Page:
Hot on the heels of the 2020 EggTrack report, Restaurant Brands International (RBI)—parent company of fast-food chains Burger King, Popeyes, and Tim Hortons—published an updated, global commitment to source 100% cage-free eggs by 2025 in North America, Western Europe, Latin America, Australia, and New Zealand. The company also committed to sourcing 100% cage-free eggs in all other countries, which represent 8% of their operations, by 2030 or earlier.
In 2016, RBI committed to go 100% cage-free in North and Latin America by 2025. In 2017, Burger King reported serving 100% cage-free shell and liquid eggs in Europe, the Middle East, and Africa, but later retracted this reporting. This discrepancy was noted in EggTrack and led Bloomberg to seek clarity from RBI on its cage-free commitment status.
After sharpened and amplified attention on RBI’s failure to address the welfare of laying hens across its global supply chain, the company took the opportunity to update their commitment and establish itself as a leader in the global food sector. They are the first major restaurant group with a global cage-free commitment that covers all egg categories (whole, liquid, ingredient, etc.)—and earlier this year, one of their subsidiaries, Popeyes, became the first major fast food chicken chain to commit to the Better Chicken Commitment when RBI extended its commitment beyond Burger King and Tim Hortons.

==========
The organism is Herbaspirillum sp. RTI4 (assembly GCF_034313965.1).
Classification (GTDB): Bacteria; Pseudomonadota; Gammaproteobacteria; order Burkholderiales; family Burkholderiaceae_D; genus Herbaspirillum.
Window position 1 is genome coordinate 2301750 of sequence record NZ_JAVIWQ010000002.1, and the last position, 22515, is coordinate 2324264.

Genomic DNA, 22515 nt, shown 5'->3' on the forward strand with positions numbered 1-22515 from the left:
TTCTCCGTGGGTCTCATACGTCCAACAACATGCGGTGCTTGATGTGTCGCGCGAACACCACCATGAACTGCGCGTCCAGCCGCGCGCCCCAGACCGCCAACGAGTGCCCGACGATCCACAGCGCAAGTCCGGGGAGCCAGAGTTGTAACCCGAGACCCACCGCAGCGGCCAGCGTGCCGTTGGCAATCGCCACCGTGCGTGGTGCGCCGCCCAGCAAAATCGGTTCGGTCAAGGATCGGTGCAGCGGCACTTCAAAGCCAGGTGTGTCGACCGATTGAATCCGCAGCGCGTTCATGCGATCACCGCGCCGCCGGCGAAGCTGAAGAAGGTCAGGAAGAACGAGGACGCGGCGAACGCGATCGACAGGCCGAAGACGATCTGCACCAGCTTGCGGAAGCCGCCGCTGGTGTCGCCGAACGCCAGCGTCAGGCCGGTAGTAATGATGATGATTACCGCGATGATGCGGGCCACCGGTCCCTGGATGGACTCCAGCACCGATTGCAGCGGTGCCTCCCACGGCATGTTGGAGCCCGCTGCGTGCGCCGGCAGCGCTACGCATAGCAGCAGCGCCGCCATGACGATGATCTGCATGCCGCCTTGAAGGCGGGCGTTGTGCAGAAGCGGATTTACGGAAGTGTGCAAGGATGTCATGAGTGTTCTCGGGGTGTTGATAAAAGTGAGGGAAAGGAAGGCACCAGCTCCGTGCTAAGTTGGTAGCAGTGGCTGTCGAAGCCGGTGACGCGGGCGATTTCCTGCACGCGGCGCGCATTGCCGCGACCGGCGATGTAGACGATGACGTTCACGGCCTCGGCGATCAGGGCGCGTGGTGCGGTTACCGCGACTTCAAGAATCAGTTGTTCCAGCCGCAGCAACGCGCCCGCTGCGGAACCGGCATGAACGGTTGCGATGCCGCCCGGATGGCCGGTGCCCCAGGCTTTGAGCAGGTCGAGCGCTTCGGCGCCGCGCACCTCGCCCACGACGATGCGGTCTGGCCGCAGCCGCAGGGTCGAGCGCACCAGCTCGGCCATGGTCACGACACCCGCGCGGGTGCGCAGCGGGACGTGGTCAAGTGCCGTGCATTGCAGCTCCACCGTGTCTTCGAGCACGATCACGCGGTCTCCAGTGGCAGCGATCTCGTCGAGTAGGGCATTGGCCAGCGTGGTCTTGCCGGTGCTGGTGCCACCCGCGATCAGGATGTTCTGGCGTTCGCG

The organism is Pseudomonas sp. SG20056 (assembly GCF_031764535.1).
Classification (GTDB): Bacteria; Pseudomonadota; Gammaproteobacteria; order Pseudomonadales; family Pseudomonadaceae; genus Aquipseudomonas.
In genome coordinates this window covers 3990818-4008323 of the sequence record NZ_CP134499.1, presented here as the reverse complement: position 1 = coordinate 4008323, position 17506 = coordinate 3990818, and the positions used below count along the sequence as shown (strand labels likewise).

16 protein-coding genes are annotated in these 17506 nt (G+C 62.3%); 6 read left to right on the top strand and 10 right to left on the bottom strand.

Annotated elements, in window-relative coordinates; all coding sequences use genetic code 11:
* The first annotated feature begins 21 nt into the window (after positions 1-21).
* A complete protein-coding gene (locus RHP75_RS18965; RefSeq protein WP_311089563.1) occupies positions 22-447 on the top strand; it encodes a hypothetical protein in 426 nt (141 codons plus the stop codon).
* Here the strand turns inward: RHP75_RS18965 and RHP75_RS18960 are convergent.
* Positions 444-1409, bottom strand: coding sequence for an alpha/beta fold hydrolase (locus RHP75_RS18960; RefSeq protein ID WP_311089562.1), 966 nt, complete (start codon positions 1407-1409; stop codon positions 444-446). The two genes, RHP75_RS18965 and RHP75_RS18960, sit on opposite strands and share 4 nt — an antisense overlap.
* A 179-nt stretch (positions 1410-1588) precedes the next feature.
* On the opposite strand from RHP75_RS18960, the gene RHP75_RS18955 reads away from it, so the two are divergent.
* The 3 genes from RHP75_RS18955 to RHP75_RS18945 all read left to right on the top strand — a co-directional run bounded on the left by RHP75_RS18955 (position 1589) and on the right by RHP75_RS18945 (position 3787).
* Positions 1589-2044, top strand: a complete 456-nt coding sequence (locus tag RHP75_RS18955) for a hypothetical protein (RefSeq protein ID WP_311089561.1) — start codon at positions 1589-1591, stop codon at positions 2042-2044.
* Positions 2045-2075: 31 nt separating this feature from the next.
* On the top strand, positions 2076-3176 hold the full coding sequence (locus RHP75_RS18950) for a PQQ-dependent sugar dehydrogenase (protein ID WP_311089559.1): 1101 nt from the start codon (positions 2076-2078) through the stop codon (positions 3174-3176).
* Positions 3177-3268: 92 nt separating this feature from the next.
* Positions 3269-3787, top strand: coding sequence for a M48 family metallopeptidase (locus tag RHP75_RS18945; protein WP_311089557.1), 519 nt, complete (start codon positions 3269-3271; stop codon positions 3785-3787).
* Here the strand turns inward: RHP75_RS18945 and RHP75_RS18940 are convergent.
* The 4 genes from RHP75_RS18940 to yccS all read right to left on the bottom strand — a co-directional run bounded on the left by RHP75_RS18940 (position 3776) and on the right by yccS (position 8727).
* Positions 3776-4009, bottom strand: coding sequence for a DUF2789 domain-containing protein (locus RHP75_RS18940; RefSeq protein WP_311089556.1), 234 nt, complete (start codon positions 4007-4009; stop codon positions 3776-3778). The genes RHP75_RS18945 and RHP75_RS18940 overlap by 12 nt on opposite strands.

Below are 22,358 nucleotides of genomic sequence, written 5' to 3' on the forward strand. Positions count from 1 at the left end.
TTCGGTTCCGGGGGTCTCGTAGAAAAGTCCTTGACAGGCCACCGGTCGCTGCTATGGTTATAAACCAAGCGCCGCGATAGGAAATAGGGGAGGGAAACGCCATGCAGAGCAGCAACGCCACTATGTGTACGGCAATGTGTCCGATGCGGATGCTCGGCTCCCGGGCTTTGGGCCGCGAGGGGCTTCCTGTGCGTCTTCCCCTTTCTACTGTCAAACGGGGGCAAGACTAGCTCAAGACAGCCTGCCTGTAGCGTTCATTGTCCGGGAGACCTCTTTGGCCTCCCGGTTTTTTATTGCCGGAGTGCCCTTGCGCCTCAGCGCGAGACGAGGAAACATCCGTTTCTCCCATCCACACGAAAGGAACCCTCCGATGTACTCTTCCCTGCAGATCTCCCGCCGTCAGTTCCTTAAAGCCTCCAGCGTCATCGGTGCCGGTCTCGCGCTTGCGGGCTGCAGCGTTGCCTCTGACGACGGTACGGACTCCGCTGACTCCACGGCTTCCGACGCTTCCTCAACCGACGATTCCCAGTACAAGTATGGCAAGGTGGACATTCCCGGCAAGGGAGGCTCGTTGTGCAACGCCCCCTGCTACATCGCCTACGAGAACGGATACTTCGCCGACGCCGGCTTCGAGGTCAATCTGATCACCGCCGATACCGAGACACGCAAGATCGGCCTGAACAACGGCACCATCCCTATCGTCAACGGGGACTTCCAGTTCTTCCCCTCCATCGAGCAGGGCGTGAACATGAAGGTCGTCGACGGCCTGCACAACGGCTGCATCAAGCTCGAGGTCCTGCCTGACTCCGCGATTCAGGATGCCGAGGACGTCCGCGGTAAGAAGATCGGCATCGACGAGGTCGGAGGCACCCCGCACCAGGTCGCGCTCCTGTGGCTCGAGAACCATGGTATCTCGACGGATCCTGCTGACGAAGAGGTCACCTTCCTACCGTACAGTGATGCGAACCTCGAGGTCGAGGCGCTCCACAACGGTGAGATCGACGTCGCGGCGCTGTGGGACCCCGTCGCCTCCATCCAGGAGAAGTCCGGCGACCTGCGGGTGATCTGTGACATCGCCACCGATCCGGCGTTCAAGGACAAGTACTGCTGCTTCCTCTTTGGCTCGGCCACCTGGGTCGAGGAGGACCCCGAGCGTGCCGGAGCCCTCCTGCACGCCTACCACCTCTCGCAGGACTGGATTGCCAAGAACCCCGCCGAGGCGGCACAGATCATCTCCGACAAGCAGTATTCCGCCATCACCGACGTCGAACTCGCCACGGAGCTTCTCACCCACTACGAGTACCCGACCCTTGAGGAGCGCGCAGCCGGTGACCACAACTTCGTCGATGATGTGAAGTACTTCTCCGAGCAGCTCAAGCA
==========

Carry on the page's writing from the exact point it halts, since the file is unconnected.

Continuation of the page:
Why is RBI’s commitment to go cage-free a win for egg-laying hens? Cruel cage confinement is one of the worst-of-the-worst factory farming practices and transitioning hens to cage-free housing represents a meaningful animal welfare improvement. Birds forced into small battery cages are unable to move freely, stretch their wings, or express nearly any of their natural behaviors. This leads to intense frustration, psychological suffering, and painful health complications like fatty liver hemorrhagic syndrome. Alternatively, cage-free housing provides animals with the opportunity to exercise and enrichments needed to express critical behaviors like nesting, perching, and dust-bathing.
Compassion USA would like to thank everyone who channeled their energy and determination to make this important progress for animals possible.